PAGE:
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Linux Top Three Takeaways from the Red Hat Summit

  • June 17, 2013
  • By Sean Michael Kerner

The world's biggest Linux vendor (by revenue) hosted it's annual customer and partner event, known as the Red Hat Summit.

Over the course of the multi-day event Red Hat and it's partners talked about the latest and greatest in Linux and open source with a heavy emphasis this year on the cloud. So what were the top three takeaways from the event?

1) OpenStack is Here

From the opening keynote by Red Hat CEO Jim Whitehurst on Tuesday night, to the closing keynote on Thursday from CTO Brian Stevens, the name, OpenStack was always heard.

While Red Hat was not the first vendor to the OpenStack party, it is clear that they are now, all in and fully vested. During the event, Red Hat announced a new Red Hat Enterprise Linux OpenStack Edition. The new RHEL release is a departure from Red Hat's prior OpenStack plans.

Originally Red Hat had planned on offering a separate OpenStack product that would then run on existing RHEL deployments. The new plan now has a packaged OpenStack with RHEL release. The OpenStack RHEL release is an optimized version that will rev faster than the mainline of RHEL to include new upstream kernel technology faster.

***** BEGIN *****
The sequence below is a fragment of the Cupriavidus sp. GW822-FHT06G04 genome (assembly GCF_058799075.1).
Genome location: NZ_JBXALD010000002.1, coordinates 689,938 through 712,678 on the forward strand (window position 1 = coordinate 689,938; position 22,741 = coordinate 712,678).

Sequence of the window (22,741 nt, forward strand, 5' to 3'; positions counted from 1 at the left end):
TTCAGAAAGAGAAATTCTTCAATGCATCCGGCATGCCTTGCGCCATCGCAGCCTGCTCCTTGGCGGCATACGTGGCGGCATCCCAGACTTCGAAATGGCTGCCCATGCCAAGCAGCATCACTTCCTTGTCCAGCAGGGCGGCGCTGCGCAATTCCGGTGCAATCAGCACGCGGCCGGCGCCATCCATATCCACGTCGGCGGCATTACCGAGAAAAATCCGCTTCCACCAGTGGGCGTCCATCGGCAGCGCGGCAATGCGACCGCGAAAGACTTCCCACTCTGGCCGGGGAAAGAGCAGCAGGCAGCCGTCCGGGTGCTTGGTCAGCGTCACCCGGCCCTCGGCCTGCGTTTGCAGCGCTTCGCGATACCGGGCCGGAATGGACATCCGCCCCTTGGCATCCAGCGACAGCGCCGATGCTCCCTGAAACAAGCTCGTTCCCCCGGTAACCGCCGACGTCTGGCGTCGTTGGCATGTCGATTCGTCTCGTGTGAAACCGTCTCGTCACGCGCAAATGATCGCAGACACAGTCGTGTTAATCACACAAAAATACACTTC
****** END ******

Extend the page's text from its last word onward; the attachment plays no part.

Red Hat also introduced a new Red Hat Cloud Infrastructure bundle that aims to include all the required elements to build a cloud.

2) Red Hat Enterprise Linux is Coming (soon?)

While the big executives were all evangelizing the goodness that is the OpenStack cloud, there are still a whole lot of people that just want to know what's going on with Red Hat Enterprise Linux.

One of the busiest sessions of the entire event was the roadmap sessions talking about Red Hat Enterprise Linux 7. RHEL 7 was at one point, expected to be officially released in 2013, that timeline is no longer all that certain.

In the session, Ronald Pacheco, Senior Manager, Technology Product Management at Red Hat, said that the plan is to have a beta out by the end of the year. There was no official word about when general availability for RHEL 7 might come.

3) ARM This

While the vast majority of the server landscape remains x86 based, at Red Hat Summit there was an interesting contingent of non-x86 too.

Calxeda was among the myriad vendors exhibiting at the event, demonstrating and talking to people about is ARM based chip architecture approach to hyperscale/scale-out computing. Red Hat's Jon Masters, Chief ARM Architect at Red Hat, also used the event as the opportunity to showcase what he called the world's first general purpose OS running on a 64-bit ARM server.

There was a time, not all that long ago, when Red Hat didn't have the same optimistic view on ARM. Those days are now in the past.

Sean Michael Kerner is a senior editor at LinuxPlanet and InternetNews.com. Follow him on Twitter @TechJournalist.

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